Nano Tools for Leaders II

In Nano Tools on October 7, 2010 at 10:57 am

Strategic Communication: Making Your Point

Nano Tools for Leaders® are fast, effective leadership tools that you can learn and start using in less than 15 minutes – with the potential to significantly impact your success as a leader and the engagement and productivity of the people you lead.

Contributors: Richard Shell, Professor of Legal Studies and Business Ethics, and Mario Moussa, Academic Director, Wharton Executive Education programs; co-authors of The Art of Woo: Using Strategic Persuasion to Sell Your Ideas (Portfolio/Penguin, 2007) and co-directors of Wharton’s Strategic Persuasion Workshop.

The Goal:

Communicate your ideas so that others understand your most important strategic priorities.

Nano Tool:

Management theorist Nitin Nohria famously identified communication as “the real work of leadership.” Yet Professors Shell and Moussa’s research shows that communication at work is surprisingly difficult – and mistakes are expensive. One study found that misunderstandings cost companies nearly $40B annually (the actual figure is probably much greater).

Shell and Moussa identified key psychological barriers, including belief bias and self-interest, that distort communication and stand between your ideas and your co-workers, superiors, and subordinates. They found that effective communicators avoid these barriers while making their intentions clearly understood. Specifically, they:

  1. communicate ideas in simple terms,
  2. support them with the right kind of evidence, and
  3. make them memorable.

How It Works:

  • Former GE CEO Jack Welch, while running a sprawling global enterprise, thought of himself as a “shopkeeper.” The image helped him simplify the way he communicated strategic priorities to shareholders and employees.
  • Apple CEO Steve Jobs treats his presentations at industry conferences as theatrical performances. He uses hands-on demonstrations to bring new products to life and often makes surprise announcements to grab the attention of his listeners.
  • Social activist and rock star Bono communicates on multiple “channels” to ensure that he is reaching his varied constituencies. With CFOs, he speaks the language of numbers. With religious figures, he draws on his experience as a born-again Christian. When he needs to shake up politicians, he can be blunt and challenging.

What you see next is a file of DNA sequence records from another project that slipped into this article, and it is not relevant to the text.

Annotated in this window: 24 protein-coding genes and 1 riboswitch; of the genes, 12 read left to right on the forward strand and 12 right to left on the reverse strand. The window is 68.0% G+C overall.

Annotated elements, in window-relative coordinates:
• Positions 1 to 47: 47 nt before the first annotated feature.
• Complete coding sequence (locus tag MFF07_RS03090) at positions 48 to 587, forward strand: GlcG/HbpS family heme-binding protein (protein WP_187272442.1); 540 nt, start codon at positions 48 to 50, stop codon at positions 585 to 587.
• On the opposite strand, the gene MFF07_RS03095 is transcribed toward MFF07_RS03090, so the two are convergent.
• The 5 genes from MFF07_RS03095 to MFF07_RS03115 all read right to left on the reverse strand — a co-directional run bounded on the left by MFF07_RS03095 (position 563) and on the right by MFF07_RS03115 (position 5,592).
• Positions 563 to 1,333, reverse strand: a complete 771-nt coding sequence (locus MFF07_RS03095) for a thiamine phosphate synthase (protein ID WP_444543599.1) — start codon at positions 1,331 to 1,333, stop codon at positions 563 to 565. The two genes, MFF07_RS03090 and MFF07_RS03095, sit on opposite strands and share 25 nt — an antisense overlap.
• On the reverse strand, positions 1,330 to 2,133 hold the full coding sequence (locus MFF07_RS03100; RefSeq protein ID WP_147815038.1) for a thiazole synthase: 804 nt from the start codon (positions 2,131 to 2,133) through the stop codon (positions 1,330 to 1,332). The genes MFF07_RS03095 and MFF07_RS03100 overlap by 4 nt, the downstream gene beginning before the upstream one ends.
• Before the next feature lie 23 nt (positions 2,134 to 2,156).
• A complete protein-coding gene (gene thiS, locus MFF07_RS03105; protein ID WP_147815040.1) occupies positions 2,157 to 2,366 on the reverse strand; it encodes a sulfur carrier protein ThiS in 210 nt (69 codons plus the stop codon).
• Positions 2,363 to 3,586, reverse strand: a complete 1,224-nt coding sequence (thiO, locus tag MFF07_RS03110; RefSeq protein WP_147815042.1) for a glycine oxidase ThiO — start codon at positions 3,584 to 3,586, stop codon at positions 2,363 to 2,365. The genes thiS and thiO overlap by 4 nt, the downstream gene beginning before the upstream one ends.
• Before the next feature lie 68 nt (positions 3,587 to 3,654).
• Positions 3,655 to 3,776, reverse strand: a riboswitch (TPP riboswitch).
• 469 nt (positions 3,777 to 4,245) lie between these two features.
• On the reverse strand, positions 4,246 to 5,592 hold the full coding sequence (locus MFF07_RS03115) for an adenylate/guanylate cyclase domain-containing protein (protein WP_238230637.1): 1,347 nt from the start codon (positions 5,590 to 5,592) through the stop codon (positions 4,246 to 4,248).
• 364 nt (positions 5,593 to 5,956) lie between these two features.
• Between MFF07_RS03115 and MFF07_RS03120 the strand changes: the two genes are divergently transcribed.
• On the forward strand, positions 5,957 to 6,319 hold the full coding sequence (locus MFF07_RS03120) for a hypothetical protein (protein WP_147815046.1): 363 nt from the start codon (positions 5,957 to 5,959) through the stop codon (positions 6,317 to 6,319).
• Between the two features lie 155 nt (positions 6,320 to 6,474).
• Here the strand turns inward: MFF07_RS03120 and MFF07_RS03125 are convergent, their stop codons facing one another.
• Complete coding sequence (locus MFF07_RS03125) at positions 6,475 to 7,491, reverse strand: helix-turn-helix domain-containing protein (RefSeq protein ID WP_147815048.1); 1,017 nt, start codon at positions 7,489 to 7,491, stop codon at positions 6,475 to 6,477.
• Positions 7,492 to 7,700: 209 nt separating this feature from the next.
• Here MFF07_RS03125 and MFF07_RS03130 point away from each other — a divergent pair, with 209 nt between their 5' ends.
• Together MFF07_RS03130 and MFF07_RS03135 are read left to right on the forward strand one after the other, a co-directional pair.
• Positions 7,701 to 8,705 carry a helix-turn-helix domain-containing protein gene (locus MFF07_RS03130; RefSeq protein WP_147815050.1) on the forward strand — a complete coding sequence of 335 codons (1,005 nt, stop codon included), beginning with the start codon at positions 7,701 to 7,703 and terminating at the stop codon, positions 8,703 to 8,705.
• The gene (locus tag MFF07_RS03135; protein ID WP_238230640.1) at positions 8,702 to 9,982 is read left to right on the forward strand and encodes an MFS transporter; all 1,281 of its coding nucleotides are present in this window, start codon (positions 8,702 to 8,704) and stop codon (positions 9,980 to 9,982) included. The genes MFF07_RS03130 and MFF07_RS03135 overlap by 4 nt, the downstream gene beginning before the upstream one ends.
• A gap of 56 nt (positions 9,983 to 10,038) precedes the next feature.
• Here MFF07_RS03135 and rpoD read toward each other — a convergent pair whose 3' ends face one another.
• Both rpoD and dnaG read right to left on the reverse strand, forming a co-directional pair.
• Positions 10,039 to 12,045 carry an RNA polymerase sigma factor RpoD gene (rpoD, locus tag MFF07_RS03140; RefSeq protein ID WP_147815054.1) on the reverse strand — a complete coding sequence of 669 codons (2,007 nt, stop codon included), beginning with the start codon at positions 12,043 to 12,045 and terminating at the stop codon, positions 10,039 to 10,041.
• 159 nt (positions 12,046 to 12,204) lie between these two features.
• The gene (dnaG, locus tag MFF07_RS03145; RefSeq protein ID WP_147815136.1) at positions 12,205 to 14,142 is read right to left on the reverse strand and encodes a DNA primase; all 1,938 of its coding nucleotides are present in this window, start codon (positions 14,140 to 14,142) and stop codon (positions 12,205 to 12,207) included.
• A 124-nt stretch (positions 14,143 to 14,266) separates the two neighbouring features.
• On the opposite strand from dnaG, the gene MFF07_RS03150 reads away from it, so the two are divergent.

• At electronics retailer Best Buy, HR managers Jodi Thompson and Cali Ressler built support for the idea of using social media tools to support more flexible working arrangements. Rather than give PowerPoint presentations about how the tools would make possible variable schedules, virtual collaboration, and meeting-free zones, Thompson and Ressler used small-scale pilots to demonstrate their effectiveness.
  • See the Additional Resources below for more examples and research findings.

Action Steps:

  1. Use the PCAN tool. Simplify your idea by asking: What is the Problem am I trying to solve? What is the Cause of the problem? What is my Answer to the problem? What is the Net benefit to my audience of my answer?
  2. Choose the right language. Your idea should be supported with evidence expressed in the language (for example: formal authority, numbers, vision, self-interest) of the people with whom you are communicating.
  3. Make it memorable. Express your idea through hands-on demonstrations, stories, puzzles, and other ways to create “stickiness.”

Share Your Best Practices:

Do you have a best practice for effective communication? If so, please share it by commenting on this post.  Brought to you by the Wharton Center for Leadership and Change Management.

Additional Resources:

  • The Art of Woo: Using Strategic Persuasion to Sell Your Ideas. Shell and Moussa’s book on strategic persuasion.
  • Nohria, N. and Harrington, B. (1993). Six Principles of Successful Persuasion. Harvard Business School Note: 9-494-037.
  • Made to Stick: Why Some Ideas Thrive and Others Die. Chip and Dan Heath’s book about making your ideas simple and memorable.
  • Richard Shell and Mario Moussa teach strategic communication in Wharton’s Strategic Persuasion Workshop

About Nano Tools:

Nano Tools for Leaders® was conceived and developed by Deb Giffen, MCC, Director of Innovative Learning Solutions at Wharton Executive Education. It is jointly sponsored by Wharton Executive Education and Wharton’s Center for Leadership and Change Management, Wharton Professor of Management Michael Useem, Director. Nano Tools Academic Director, Professor Adam Grant.

Click the Red Response Box below to leave your best practices and comments.


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